7. The method of claim 1, wherein the flag indicator identifies a transitional state of at least one attribute between the current compressed line data packet and a previously received compressed line data packet.
8. A method for the lossless decompression of compressed graphical line data received over a low bandwidth communication transport mechanism by a graphical user interface of a workstation in a distributed computer system, the compressed graphical line data representative of at least one sub-path of a graphical line to be displayed on a display screen of the workstation, the method comprising the steps of:
a) determining coordinate locations for an endpoint of the at least one sub-path from a variable length field in the compressed graphical line data, the compressed graphical line data being of variable length;
b) accessing an attribute indicator associated with an attribute of the at least one sub-path from the compressed graphical line data, wherein the attribute indicator identifies a state of the attribute of the at least one sub-path; and
c) decoding the attribute of the at least one sub-path from the compressed graphical line data in accordance with the attribute indicator, wherein the attribute is decoded without any data loss.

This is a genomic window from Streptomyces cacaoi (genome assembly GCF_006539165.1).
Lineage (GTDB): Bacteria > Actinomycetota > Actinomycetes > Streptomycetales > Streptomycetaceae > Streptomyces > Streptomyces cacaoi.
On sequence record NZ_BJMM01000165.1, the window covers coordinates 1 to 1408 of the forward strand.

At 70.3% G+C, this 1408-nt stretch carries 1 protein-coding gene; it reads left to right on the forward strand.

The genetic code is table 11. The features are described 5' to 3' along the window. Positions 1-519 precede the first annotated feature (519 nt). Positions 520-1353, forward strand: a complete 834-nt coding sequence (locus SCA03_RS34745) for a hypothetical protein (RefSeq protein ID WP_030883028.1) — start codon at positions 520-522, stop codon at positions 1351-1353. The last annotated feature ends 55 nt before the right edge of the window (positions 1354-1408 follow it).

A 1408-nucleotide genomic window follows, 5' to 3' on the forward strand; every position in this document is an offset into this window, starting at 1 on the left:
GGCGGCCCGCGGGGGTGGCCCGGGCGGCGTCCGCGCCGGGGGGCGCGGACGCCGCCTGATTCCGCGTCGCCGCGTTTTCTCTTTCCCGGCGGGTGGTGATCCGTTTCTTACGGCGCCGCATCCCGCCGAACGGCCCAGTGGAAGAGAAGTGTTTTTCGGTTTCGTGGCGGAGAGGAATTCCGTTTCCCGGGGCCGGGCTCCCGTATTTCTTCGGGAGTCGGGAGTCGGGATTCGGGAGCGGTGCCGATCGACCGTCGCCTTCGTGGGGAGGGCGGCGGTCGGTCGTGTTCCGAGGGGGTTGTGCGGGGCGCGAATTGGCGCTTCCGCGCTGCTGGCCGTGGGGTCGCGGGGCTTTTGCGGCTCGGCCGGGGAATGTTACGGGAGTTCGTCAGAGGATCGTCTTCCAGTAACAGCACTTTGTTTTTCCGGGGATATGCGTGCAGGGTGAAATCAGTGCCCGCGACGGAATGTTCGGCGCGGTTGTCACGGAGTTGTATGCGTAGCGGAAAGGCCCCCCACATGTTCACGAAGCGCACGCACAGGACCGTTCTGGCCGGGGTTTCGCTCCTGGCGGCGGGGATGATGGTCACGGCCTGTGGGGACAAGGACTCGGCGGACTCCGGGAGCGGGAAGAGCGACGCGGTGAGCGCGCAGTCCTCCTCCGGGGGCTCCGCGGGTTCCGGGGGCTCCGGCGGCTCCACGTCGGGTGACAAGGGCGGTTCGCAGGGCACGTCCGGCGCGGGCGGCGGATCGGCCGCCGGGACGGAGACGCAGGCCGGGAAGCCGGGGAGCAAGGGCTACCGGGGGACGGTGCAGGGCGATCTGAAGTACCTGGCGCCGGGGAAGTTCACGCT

9. The method of claim 8 further comprising the step of accessing a protocol indicator flag.
10. The method of claim 8 wherein the attribute indicator identifies a change in the color of the graphical line.
11. The method of claim 10 wherein the attribute indicator comprises a one bit field if the color of the graphical line is the same as an immediately previous graphical line.
12. The method of claim 10 wherein the attribute indicator comprises a one byte field if the color of the graphical line is different from an immediately previous graphical line, the one byte field representing the color of the current graphical line.
13. The method of claim 8 wherein the attribute indicator identifies the style of the graphical line.
14. The method of claim 8 wherein the attribute indicator comprises clipping information for the graphical line.
15. The method of claim 8, wherein the attribute indicator identifies a transitional state of at least one attribute between the current compressed graphical line and a previously received compressed graphical line.
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IL127513D0 (en) 1999-10-28
US6057857A (en) 2000-05-02
DE69707021T2 (en) 2002-06-20
DE69707021D1 (en) 2001-10-31
JP2001510643A (en) 2001-07-31
WO1997048077A1 (en) 1997-12-18
CA2258005A1 (en) 1997-12-18
KR20000016611A (en) 2000-03-25